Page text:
Paris transportation tickets are valid for buses and metro systems. They are emitted by the SNCF, and they came in form of little pieces of cardboard with a magnetic strip. But be careful, if the tickets got in contact with metals, like coins or keys, they can get demagnetized and they might not work.
On that note, it’s important that you don’t get rid of the ticket right away after using it. While being on the metro (Not only the wagon but even when walking between stations) control enforcement personnel can ask you for your ticket anytime and if you don’t have it, you can get a fine. Because of this, you might want to separate the tickets that you have used from the new ones if you are carrying several at once so you don’t get confused.
A recommendation, if you are moving a lot in Paris, you might want to get a Pass Navigo card. You can get it by day, week, or month. As a tourist, the Pass Navigo Décourverte can be a great choice if you are staying in Paris for a week. You can select the zones you are moving through and get a pass that will allow you to move whenever you want through bus or metro. For general mobilization through most Paris quartiers, it will cost you around 30 euros a week, while a single ticket can cost you around 2 euros.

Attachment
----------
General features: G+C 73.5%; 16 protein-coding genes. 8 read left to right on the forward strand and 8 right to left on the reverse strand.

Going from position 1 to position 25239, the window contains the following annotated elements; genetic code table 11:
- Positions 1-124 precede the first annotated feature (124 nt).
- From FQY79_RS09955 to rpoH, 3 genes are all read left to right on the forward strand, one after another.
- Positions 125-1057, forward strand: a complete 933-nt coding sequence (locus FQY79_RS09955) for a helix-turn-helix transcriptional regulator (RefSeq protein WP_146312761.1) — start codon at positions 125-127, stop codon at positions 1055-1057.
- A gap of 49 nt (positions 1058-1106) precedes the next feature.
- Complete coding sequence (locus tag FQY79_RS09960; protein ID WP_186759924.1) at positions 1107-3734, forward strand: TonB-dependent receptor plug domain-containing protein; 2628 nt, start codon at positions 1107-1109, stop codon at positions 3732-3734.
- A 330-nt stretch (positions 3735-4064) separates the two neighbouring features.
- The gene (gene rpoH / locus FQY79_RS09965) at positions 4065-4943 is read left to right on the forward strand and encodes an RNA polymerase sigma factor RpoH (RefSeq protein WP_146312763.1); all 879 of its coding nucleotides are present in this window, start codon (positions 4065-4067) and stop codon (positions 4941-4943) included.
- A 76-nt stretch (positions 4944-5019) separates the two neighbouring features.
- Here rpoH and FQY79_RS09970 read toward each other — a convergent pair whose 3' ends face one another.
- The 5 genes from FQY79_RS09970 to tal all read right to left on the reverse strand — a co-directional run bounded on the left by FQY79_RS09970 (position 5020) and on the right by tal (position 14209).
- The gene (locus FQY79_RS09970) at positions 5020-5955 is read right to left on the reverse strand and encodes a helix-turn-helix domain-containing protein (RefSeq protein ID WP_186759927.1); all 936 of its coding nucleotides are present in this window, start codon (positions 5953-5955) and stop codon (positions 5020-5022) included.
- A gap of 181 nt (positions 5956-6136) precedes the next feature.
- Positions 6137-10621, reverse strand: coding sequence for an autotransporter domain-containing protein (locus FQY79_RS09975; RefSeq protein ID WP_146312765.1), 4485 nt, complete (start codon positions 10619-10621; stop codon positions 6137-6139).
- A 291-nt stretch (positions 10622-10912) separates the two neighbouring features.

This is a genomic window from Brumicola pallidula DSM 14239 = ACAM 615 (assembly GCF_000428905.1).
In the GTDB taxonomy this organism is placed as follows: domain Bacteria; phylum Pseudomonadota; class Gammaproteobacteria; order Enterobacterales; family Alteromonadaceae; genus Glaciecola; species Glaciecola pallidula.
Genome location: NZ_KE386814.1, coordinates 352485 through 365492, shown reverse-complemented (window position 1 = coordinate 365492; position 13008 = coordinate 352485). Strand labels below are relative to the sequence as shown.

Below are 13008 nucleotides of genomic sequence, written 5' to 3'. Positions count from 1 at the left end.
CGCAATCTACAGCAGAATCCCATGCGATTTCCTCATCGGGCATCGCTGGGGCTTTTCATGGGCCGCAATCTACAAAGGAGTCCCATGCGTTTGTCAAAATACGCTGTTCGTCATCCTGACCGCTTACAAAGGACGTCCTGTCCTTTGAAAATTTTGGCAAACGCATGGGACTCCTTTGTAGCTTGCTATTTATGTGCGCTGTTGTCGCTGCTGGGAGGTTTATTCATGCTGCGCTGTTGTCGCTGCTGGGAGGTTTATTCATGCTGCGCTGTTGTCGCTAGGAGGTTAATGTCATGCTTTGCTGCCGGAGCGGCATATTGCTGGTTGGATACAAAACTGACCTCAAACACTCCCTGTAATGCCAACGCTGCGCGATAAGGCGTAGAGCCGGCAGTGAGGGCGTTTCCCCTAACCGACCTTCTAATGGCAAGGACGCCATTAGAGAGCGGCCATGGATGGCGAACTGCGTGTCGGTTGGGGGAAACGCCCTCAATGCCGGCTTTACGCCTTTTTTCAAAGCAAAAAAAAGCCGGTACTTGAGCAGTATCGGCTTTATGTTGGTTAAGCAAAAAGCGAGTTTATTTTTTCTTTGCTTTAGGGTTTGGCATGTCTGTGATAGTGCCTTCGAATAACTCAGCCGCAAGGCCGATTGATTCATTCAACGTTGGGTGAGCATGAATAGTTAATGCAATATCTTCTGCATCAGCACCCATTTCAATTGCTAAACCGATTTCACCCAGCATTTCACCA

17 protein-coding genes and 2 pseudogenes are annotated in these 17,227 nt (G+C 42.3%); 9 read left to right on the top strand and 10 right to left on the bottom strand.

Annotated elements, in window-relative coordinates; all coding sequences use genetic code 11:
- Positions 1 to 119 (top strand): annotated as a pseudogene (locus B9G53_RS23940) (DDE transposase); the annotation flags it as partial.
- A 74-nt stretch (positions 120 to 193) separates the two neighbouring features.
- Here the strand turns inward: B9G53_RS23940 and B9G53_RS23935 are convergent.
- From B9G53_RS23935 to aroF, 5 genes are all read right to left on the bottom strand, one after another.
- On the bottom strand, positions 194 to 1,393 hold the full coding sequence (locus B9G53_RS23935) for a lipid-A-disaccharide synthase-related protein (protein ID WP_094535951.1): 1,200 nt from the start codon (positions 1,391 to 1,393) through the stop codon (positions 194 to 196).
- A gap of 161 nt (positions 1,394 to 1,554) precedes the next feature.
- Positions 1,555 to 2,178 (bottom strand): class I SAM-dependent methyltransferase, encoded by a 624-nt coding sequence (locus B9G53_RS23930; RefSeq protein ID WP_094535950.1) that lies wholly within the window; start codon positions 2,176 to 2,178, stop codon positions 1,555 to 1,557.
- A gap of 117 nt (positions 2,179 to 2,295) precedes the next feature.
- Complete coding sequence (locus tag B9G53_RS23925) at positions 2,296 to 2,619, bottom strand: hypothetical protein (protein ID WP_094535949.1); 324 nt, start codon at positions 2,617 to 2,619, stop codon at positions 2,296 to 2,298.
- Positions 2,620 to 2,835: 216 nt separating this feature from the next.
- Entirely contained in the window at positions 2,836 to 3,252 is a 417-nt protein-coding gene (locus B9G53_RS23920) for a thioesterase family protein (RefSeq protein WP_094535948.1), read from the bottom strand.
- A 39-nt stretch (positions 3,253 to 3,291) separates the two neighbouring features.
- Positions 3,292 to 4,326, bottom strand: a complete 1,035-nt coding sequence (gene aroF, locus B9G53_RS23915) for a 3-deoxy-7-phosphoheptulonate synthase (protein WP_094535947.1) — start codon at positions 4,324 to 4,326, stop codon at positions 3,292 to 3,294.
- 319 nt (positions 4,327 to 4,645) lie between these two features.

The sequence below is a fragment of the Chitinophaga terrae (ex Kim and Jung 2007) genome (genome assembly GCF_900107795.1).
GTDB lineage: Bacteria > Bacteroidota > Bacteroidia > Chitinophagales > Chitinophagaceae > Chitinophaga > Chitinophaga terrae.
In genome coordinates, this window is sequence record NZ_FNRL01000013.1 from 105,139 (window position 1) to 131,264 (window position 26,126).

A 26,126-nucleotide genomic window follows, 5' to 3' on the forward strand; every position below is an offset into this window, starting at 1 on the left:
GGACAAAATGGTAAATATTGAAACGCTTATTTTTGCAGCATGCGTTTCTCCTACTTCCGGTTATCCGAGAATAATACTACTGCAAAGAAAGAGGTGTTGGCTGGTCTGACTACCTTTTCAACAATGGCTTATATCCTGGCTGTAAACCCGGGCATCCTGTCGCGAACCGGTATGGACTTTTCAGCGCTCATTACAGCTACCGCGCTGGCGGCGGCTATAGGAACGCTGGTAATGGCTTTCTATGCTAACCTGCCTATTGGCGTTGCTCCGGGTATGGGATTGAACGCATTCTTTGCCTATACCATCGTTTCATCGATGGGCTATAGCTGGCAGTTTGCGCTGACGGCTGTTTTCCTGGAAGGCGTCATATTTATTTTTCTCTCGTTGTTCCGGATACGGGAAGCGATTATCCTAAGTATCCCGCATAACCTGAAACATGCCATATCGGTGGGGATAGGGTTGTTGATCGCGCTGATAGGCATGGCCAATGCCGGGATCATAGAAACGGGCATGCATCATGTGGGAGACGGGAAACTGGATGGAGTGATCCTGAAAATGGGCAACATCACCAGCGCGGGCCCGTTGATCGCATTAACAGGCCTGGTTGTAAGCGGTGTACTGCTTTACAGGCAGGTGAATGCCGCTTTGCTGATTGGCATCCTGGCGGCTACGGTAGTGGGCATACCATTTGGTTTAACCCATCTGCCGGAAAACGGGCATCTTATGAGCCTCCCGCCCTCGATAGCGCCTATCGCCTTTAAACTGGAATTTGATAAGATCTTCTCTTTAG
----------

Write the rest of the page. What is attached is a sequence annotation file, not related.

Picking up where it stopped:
While spontaneity can be a plus when taking a vacation, there are certain things you definitely want to plan, and one of them is going to museums. Generally, Paris museums will be closed either Monday or Tuesday, so you might want to avoid these days to plan your visits. Also, Paris museums are free on the first Sunday of every month. The Louvre, Musée Rodin, Musée Picasso, Musée d'Orsay, will open their doors for free but plan ahead if you are going the first Sunday of the month since it might get too crowded.
For the art lovers out there, a good tip can be to purchase a Paris Museum Pass. You can get it for 2, 4 or 6 days and it will allow you to visit over 50 museums and monuments in Paris and the Paris Region. The period of use starts from the first entrance to one of the sites. And it will allow you 1 admission to each site.